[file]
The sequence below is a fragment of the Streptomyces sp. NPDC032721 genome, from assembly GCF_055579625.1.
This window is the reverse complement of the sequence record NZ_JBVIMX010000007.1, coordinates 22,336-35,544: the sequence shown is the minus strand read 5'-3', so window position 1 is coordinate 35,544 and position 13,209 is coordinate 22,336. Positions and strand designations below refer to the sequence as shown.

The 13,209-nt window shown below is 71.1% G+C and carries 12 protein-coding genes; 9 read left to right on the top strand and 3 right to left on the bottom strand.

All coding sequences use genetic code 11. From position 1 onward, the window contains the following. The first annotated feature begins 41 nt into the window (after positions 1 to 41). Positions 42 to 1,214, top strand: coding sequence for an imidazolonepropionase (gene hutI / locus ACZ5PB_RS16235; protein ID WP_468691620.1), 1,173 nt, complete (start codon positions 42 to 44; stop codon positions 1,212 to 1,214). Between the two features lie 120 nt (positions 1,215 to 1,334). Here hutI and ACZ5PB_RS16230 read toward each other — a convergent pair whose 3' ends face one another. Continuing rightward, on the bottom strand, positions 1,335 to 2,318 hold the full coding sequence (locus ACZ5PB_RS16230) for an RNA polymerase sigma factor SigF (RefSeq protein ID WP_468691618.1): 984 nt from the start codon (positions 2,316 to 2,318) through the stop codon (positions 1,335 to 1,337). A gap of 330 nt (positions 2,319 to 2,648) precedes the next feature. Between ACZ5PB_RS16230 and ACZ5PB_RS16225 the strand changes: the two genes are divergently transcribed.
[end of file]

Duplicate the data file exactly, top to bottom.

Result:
The sequence below is a fragment of the Streptomyces sp. NPDC032721 genome, from assembly GCF_055579625.1.
This window is the reverse complement of the sequence record NZ_JBVIMX010000007.1, coordinates 22,336-35,544: the sequence shown is the minus strand read 5'-3', so window position 1 is coordinate 35,544 and position 13,209 is coordinate 22,336. Positions and strand designations below refer to the sequence as shown.

The 13,209-nt window shown below is 71.1% G+C and carries 12 protein-coding genes; 9 read left to right on the top strand and 3 right to left on the bottom strand.

All coding sequences use genetic code 11. From position 1 onward, the window contains the following. The first annotated feature begins 41 nt into the window (after positions 1 to 41). Positions 42 to 1,214, top strand: coding sequence for an imidazolonepropionase (gene hutI / locus ACZ5PB_RS16235; protein ID WP_468691620.1), 1,173 nt, complete (start codon positions 42 to 44; stop codon positions 1,212 to 1,214). Between the two features lie 120 nt (positions 1,215 to 1,334). Here hutI and ACZ5PB_RS16230 read toward each other — a convergent pair whose 3' ends face one another. Continuing rightward, on the bottom strand, positions 1,335 to 2,318 hold the full coding sequence (locus ACZ5PB_RS16230) for an RNA polymerase sigma factor SigF (RefSeq protein ID WP_468691618.1): 984 nt from the start codon (positions 2,316 to 2,318) through the stop codon (positions 1,335 to 1,337). A gap of 330 nt (positions 2,319 to 2,648) precedes the next feature. Between ACZ5PB_RS16230 and ACZ5PB_RS16225 the strand changes: the two genes are divergently transcribed.